Generally, Google users are younger and more tech-savvy, while Bing users are older and less likely to switch to Google on their Microsoft devices (which favor Bing as a search engine). Using both ad platforms allows advertisers to reach more people and target more varied audiences.

Google and Bing Advertising Features

According to Bing itself, it differs from Google AdWords in a few important ways. First and foremost, understand that Bing Ads will only show on Bing, Yahoo and other search partners. Google ads will only show on Google and its search partners. Also recognize that the search engines may share search partners (such as Yahoo, see intro).

Ad Text

Bing discusses ad text as a differentiator. Google uses two lines, and Bing uses one but with more characters. It's important to ensure that an ad that works for one network will work for the other if you import campaigns, as the seemingly minor difference could alter how users perceive the text.

Quality Score

While both Bing and Google use a scale of 1-10 (with 10 being the ideal), they work in slightly different ways while Google throws Ad Rank into the mix.

Shopping Ads on Bing and Google

Bing Shopping Campaigns and Google Shopping are each platforms where retailers can advertise to users. Plenty of similarities exist between the two, though they are not identical.

First, Google Shopping is sort of separate from the rest of Google. Users can go there specifically to shop, and won't see ads and content about anything other than products for sale. Bing Shopping Campaigns place ads right in with regular search results.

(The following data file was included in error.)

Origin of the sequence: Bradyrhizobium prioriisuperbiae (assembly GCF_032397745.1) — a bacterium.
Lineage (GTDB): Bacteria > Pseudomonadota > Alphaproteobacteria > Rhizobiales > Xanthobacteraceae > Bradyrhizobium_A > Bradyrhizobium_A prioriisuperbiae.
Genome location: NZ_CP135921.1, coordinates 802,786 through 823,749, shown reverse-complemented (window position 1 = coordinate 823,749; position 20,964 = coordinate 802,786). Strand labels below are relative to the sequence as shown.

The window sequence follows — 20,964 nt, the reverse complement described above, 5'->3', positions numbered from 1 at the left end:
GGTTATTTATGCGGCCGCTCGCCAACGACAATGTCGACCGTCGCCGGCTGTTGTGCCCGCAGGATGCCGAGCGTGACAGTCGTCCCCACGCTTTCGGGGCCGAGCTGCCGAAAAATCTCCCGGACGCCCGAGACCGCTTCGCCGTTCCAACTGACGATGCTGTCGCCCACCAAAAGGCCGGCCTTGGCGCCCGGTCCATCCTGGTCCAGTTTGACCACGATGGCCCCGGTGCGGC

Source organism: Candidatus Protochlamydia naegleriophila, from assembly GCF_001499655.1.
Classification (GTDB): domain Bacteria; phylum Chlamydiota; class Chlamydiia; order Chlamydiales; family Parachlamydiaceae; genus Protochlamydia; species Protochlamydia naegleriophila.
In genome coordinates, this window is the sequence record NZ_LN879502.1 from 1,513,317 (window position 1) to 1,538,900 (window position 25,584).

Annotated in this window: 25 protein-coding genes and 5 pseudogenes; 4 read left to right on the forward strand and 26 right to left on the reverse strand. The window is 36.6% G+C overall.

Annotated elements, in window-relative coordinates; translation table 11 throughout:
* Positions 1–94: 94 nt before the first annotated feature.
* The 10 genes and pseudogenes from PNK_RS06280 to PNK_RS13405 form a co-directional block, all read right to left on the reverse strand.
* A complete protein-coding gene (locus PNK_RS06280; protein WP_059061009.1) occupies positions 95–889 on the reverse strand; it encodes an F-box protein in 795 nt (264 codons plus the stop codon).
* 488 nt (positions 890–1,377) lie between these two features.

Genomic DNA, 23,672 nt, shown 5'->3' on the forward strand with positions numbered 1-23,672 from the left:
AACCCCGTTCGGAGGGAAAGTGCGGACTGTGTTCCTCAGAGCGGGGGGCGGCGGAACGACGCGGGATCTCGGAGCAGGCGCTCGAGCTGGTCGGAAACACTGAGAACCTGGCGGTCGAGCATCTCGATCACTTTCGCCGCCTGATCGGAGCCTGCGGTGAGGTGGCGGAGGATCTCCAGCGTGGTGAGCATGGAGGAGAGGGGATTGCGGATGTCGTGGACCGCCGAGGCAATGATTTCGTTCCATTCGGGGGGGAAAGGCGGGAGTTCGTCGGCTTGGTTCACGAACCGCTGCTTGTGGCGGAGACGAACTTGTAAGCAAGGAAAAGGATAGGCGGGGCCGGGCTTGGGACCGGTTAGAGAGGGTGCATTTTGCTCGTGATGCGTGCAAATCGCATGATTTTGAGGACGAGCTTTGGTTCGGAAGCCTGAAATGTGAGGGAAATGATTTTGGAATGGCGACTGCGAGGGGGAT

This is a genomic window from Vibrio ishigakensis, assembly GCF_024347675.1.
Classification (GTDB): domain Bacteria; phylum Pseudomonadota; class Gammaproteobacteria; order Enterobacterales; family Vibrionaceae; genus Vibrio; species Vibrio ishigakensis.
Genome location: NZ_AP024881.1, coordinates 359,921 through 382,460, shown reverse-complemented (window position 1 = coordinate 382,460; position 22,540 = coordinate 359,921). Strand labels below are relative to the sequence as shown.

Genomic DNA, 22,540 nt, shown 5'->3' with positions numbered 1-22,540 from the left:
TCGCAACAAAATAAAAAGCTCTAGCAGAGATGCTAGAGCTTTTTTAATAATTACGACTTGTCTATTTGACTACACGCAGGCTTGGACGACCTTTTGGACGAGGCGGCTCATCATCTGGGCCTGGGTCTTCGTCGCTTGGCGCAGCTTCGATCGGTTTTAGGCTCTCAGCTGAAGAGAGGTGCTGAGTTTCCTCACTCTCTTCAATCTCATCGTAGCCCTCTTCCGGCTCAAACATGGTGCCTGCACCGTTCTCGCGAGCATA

When Bing released Shopping Campaigns to all U.S. retailers in the summer of 2015, it shared a chart comparing its shopping features with Google's. For the most part, features were pretty similar, though there are a few differences.

Both platforms use a Merchant Center as a user interface for store sign-ins, and getting started is as easy as signing up with Google or creating your store on Bing. If you already have campaigns with Google you can import these to Bing, though the reverse process is not available (or as efficient).

Setting up shopping campaigns for Bing and Google are relatively similar processes. Both offer a user interface for campaign creation and viewing products. You can set up campaign priorities and product targets. Bing plans to soon offer editor support for shopping campaign creation, something that Google already provides.

In terms of reporting, both Google and Bing give advertisers insights on product performance. Google Analytics lets you see information on traffic, metrics and data groups. Bing performance reports share some of the same metrics (click-through rate, impressions, etc.), though may not be preferred over Google Analytics.

Give Both Google and Bing a Chance!

Certainly, there is no question about which search engine and advertising platform leads the way (Google). Yet, in recent years, one in particular seems to be improving and positioning itself as a competitor (Bing). In the meantime, it can pay for merchants and advertisers to leverage both, and take advantage of the varied benefits.